Nondumiso talks eagerly about her journey, the reasons behind her change in career and the driving force behind her achievements. She remembers a speech given by former president Thabo Mbeki about the need for black women to rise up and take hold of more opportunities in the corporate sector. This speech along with many other factors left a lasting impression on Nondumiso who was resolute to make something more of herself.
With the aim of providing a better life for her and her family, Nondumiso decided to bet on herself and her love for the wine industry. This industry, that is deeply rooted in advantaged patriarchal systems, had always plagued her for the difference in meaning to differing parts of society. From the viewpoint of a young woman growing up in Gugulethu, wine was seen as a means - a negative tool - of silencing the disadvantaged masses. Yet, for the more well-to-do, wine is viewed as a positive way to mark and celebrate success.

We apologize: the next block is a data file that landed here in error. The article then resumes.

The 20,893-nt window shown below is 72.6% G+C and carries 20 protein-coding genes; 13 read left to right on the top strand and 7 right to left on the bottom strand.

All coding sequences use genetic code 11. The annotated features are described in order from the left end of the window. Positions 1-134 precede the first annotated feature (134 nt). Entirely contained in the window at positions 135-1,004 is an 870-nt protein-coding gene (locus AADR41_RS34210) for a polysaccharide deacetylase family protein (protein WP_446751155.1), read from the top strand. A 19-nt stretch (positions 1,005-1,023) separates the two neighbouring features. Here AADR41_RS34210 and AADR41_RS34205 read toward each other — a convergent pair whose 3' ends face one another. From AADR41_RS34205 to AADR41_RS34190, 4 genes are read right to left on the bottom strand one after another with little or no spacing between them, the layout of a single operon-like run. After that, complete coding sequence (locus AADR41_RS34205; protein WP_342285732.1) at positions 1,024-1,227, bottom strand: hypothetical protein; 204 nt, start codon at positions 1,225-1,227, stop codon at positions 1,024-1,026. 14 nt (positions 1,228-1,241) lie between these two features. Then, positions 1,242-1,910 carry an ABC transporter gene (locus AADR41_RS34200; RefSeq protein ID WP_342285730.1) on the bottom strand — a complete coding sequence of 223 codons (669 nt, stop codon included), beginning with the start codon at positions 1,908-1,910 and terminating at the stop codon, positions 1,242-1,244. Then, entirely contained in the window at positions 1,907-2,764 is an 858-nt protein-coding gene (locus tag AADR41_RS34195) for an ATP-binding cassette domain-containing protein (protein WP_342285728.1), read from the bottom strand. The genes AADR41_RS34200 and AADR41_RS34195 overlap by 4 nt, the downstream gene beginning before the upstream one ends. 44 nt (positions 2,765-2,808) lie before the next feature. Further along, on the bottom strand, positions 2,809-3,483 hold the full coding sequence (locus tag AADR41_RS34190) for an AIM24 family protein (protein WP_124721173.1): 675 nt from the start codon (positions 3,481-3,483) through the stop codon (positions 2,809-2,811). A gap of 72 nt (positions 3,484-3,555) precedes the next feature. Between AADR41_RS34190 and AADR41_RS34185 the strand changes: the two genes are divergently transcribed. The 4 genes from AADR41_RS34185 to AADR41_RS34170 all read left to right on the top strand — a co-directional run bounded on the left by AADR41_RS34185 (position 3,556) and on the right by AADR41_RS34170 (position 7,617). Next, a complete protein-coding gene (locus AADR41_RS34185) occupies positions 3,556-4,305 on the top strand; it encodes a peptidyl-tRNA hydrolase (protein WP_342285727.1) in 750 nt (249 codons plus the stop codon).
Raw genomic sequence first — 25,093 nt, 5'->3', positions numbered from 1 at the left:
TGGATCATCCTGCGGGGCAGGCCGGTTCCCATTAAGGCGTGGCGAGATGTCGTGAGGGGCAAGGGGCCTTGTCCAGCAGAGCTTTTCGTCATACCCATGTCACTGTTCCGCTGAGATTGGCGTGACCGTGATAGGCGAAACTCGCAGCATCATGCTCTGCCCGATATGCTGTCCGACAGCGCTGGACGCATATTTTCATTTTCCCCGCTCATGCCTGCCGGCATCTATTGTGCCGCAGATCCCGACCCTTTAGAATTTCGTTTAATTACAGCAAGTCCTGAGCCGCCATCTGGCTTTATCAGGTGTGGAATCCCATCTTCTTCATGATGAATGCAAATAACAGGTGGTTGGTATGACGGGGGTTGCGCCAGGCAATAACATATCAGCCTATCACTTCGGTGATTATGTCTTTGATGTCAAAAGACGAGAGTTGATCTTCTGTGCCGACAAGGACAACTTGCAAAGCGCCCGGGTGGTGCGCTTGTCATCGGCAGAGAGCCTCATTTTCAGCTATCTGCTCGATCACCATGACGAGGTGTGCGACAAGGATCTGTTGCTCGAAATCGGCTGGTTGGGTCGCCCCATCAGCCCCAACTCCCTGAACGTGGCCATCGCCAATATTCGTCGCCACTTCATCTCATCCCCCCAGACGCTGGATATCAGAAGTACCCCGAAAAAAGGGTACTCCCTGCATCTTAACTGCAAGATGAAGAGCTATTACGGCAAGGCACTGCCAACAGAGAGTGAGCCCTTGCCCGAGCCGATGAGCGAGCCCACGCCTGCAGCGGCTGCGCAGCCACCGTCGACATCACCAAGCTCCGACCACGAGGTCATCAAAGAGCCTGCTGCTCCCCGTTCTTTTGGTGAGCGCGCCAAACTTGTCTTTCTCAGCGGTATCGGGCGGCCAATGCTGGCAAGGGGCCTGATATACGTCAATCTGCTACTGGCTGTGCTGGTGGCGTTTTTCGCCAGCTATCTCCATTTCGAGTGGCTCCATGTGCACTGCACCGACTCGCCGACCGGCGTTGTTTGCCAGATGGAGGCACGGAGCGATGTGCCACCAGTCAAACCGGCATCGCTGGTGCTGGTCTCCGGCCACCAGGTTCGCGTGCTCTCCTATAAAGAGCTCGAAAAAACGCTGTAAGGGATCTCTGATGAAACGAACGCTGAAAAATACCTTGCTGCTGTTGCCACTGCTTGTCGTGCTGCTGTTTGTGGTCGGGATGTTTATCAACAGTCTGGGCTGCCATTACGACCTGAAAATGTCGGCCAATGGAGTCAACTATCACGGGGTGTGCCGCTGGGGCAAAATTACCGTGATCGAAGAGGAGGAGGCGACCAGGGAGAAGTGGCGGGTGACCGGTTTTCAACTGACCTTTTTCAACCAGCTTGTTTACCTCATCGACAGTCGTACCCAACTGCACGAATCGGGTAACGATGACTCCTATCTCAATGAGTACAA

These factors sparked Nondumiso’s interest as she embarked on the journey of discovering the wine industry from the grape to glass - and simultaneously, herself. She encountered many obstacles during her time as a newbie in the industry, one of which was being viewed and used as a pawn to fulfill BEE statuses and quotas in the sector, and providing great benefit for the relevant companies in the process. All of this made her more determined to succeed on her own.
Today, this successful entrepreneur owns her own wine brand called Ses’Fikile Wines, a name which when translated means, ”We have arrived and are here to stay”. This apt brand name is testament to her drive and determination to improve the wine industry with her knowledge, and more significantly, with her presence.
Whilst it has been a long and arduous journey, Nondumiso owes a lot to her relationship with the Black Association of Wine and Spirits Industry (BAWSI) and her continued relationship with Leeuwenkuil Family Vineyards (her packaging partner).
Her hope for the future is to one day own her own vineyard and be more involved in the actual production process. She also hopes to sow back into the community that raised her by using a combination of her skills as a teacher and her flair for wine making to create a development programme for young, formally disadvantaged yet aspirant wine makers.